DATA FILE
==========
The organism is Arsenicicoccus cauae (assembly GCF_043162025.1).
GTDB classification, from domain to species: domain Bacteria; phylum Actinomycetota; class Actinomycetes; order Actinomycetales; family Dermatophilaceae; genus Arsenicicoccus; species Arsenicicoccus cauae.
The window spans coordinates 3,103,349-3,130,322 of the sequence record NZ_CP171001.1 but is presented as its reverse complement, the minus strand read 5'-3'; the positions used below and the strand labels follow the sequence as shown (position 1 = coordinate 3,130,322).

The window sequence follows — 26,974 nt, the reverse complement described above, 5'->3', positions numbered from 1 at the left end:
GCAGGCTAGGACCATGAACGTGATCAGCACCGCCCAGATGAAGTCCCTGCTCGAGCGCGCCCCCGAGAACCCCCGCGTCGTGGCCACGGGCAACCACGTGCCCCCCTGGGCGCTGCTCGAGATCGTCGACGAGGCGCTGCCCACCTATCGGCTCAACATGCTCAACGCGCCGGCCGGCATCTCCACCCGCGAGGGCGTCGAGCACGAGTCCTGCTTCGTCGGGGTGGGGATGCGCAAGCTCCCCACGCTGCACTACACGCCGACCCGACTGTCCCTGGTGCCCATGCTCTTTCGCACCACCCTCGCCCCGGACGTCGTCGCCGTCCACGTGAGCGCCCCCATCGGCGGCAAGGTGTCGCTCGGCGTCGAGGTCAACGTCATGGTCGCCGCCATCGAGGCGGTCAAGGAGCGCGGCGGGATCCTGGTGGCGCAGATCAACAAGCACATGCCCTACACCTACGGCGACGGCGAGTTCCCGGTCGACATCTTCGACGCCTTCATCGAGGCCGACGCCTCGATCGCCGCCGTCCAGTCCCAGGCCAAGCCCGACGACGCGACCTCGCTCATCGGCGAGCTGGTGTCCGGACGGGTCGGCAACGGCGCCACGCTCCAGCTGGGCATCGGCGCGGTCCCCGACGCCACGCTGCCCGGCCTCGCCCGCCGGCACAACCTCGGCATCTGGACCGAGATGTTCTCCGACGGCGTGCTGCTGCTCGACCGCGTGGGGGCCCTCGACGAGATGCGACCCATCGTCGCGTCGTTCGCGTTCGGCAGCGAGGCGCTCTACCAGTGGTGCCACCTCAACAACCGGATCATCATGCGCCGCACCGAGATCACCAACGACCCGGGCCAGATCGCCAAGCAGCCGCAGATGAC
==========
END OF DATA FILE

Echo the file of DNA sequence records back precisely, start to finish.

The organism is Arsenicicoccus cauae (assembly GCF_043162025.1).
GTDB classification, from domain to species: domain Bacteria; phylum Actinomycetota; class Actinomycetes; order Actinomycetales; family Dermatophilaceae; genus Arsenicicoccus; species Arsenicicoccus cauae.
The window spans coordinates 3,103,349-3,130,322 of the sequence record NZ_CP171001.1 but is presented as its reverse complement, the minus strand read 5'-3'; the positions used below and the strand labels follow the sequence as shown (position 1 = coordinate 3,130,322).

The window sequence follows — 26,974 nt, the reverse complement described above, 5'->3', positions numbered from 1 at the left end:
GCAGGCTAGGACCATGAACGTGATCAGCACCGCCCAGATGAAGTCCCTGCTCGAGCGCGCCCCCGAGAACCCCCGCGTCGTGGCCACGGGCAACCACGTGCCCCCCTGGGCGCTGCTCGAGATCGTCGACGAGGCGCTGCCCACCTATCGGCTCAACATGCTCAACGCGCCGGCCGGCATCTCCACCCGCGAGGGCGTCGAGCACGAGTCCTGCTTCGTCGGGGTGGGGATGCGCAAGCTCCCCACGCTGCACTACACGCCGACCCGACTGTCCCTGGTGCCCATGCTCTTTCGCACCACCCTCGCCCCGGACGTCGTCGCCGTCCACGTGAGCGCCCCCATCGGCGGCAAGGTGTCGCTCGGCGTCGAGGTCAACGTCATGGTCGCCGCCATCGAGGCGGTCAAGGAGCGCGGCGGGATCCTGGTGGCGCAGATCAACAAGCACATGCCCTACACCTACGGCGACGGCGAGTTCCCGGTCGACATCTTCGACGCCTTCATCGAGGCCGACGCCTCGATCGCCGCCGTCCAGTCCCAGGCCAAGCCCGACGACGCGACCTCGCTCATCGGCGAGCTGGTGTCCGGACGGGTCGGCAACGGCGCCACGCTCCAGCTGGGCATCGGCGCGGTCCCCGACGCCACGCTGCCCGGCCTCGCCCGCCGGCACAACCTCGGCATCTGGACCGAGATGTTCTCCGACGGCGTGCTGCTGCTCGACCGCGTGGGGGCCCTCGACGAGATGCGACCCATCGTCGCGTCGTTCGCGTTCGGCAGCGAGGCGCTCTACCAGTGGTGCCACCTCAACAACCGGATCATCATGCGCCGCACCGAGATCACCAACGACCCGGGCCAGATCGCCAAGCAGCCGCAGATGAC